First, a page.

The activation of Ohio’s medical marijuana patient registry this week means selected physicians can now begin inputting qualified patients and caregivers, but officials said the delayed program still won’t be fully implemented for months.
Prospective patients have already watched an initial Sept. 8 state deadline pass without product in dispensaries. That wait will continue, said Ali Simon, the public and policy affairs liaison with the Ohio State Board of Pharmacy.
“What’s important to recognize is — we’ve seen this in other states as well — it’s going to be a very small batch initially of medical marijuana made available,” she said. “But then as more and more cultivators have harvests, we’ll see more and more product reach the shelf into the early months of 2019.”
Eric Alexander of Tipp City said the first thing he’s going to ask during a doctor’s appointment next week is how to get medical marijuana.
“If it would help, that would be great,” he said. “Because I want to get back outside again.”
Alexander woke up on his birthday in 2006 paralyzed. The paralysis went away but not the debilitating pain — especially in his feet — said Alexander, 58, who also has tumors running the length of his spine.
“I would just like to see if it would help me — that pain — or at least help me sleep at night,” he said.
But the doctor that visits Alexander will have to be one of about 300 currently certified by the state to recommend marijuana, which is the first step in becoming a registered patient.
Ohio dispensaries are allowed to sell 90-day supplies of medical marijuana as oils, tinctures, plant material, edibles and patches. Patients are allowed to vape plant material, but forbidden to light up.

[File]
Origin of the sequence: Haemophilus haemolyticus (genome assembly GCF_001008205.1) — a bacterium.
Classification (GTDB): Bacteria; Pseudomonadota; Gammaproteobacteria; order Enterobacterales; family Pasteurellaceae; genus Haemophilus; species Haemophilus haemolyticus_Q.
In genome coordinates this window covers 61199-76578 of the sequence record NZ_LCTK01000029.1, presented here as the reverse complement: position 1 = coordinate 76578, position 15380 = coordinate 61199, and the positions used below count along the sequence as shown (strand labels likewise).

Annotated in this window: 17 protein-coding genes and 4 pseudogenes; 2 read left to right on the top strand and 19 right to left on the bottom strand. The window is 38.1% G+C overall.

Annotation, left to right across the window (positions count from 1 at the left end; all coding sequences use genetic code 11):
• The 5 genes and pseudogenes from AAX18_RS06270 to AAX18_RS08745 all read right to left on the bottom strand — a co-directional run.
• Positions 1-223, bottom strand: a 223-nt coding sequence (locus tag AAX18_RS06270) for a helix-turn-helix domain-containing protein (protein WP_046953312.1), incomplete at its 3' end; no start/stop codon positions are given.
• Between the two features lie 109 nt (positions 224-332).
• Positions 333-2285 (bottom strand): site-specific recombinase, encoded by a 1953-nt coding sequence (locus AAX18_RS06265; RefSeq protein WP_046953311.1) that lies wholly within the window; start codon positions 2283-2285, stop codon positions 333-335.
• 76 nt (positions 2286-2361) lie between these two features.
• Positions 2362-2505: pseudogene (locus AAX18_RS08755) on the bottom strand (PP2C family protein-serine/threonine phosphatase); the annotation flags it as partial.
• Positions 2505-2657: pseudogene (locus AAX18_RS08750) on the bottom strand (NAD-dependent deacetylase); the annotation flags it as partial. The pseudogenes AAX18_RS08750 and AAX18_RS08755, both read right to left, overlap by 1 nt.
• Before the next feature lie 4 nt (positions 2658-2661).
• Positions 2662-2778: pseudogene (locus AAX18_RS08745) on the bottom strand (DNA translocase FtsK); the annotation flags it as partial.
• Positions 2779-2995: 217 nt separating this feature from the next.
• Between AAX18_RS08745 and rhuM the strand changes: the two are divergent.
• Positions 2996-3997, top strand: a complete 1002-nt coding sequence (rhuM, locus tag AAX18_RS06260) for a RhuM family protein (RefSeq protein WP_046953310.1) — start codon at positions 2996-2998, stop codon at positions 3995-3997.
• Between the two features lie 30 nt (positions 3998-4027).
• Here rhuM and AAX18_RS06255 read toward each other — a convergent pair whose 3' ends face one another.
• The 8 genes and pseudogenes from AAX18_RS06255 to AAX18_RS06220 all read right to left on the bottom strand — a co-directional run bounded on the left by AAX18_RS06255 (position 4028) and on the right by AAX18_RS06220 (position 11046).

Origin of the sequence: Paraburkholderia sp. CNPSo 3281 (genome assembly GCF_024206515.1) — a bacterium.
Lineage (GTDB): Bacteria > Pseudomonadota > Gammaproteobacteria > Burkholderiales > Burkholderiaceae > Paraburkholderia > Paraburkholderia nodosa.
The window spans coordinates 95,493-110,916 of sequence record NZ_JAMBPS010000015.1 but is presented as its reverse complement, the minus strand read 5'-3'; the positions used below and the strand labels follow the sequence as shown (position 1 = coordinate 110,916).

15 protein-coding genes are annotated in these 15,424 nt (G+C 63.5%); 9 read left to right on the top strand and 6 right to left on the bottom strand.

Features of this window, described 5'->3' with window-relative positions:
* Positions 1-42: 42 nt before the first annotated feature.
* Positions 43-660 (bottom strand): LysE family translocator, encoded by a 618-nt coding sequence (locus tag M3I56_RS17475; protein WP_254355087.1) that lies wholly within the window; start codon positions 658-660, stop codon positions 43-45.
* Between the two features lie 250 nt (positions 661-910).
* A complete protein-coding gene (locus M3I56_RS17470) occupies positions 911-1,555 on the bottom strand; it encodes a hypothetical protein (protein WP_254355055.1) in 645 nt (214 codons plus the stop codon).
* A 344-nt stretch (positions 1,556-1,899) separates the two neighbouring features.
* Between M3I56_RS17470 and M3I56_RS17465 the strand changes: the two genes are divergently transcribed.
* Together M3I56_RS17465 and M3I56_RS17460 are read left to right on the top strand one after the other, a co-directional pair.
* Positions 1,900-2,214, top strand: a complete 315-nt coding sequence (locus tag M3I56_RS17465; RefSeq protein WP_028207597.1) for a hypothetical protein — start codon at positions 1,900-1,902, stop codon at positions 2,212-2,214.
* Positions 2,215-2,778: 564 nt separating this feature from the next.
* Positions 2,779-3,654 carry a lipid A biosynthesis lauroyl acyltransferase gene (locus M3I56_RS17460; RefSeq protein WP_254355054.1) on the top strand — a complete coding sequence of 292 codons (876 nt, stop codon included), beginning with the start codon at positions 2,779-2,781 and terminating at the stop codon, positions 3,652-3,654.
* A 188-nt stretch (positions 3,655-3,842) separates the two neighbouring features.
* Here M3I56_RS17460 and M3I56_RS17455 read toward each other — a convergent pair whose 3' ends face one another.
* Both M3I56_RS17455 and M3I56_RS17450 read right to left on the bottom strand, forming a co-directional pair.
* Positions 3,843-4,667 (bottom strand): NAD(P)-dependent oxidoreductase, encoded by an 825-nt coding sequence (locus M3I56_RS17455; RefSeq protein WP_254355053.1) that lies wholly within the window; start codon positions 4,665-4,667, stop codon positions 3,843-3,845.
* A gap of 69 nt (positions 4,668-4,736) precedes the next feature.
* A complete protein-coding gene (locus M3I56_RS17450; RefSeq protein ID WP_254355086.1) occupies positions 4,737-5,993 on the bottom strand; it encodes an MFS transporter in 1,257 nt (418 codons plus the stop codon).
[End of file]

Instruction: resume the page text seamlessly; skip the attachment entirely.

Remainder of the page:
Patients must provide physicians like Dr. Oscar Cataldi Jr. of Fairborn who works for Ohio Marijuana Card with medical records showing they have one or more 21 qualifying conditions which include Alzheimer’s disease, cancer, chronic pain and post-traumatic stress disorder.
“The registry in itself is valuable, it will help separate people who have gone through the process of authorized use of medical marijuana versus the people using it for recreational purposes,” Cataldi said.
Securing a doctor’s recommendation before signing onto Ohio’s Patient and Caregiver Registry is “something that gets lost in translation sometimes,” Simon said.
“They need to go to that physician’s office first,” she said.
The registry, which was activated on Monday, is the online portal where physicians with a certificate to recommend medical marijuana will register patients and caregivers. Following that, patients or caregivers will receive an email with instructions about how to complete the process and pay the annual registration fee of $50 for patients and $25 for caregivers. Veterans and low-income patients may be eligible for reduced fees.
The timing of the patient registry also affects the expiration of an affirmative defense that was placed in the law. An affirmative defense for certain criminal charges including knowingly obtaining, possessing, or using marijuana or knowingly using or possessing marijuana drug paraphernalia will expire on Feb. 1, 2019 or 60 days after the registry was activated.
As of Tuesday, none of the 56 entities granted provisional licenses to operate dispensaries has received final approval to sell product, Simon said.
Those 56 entities received provisional licenses from the board.
“We are working, though, to get those dispensaries open,” she said.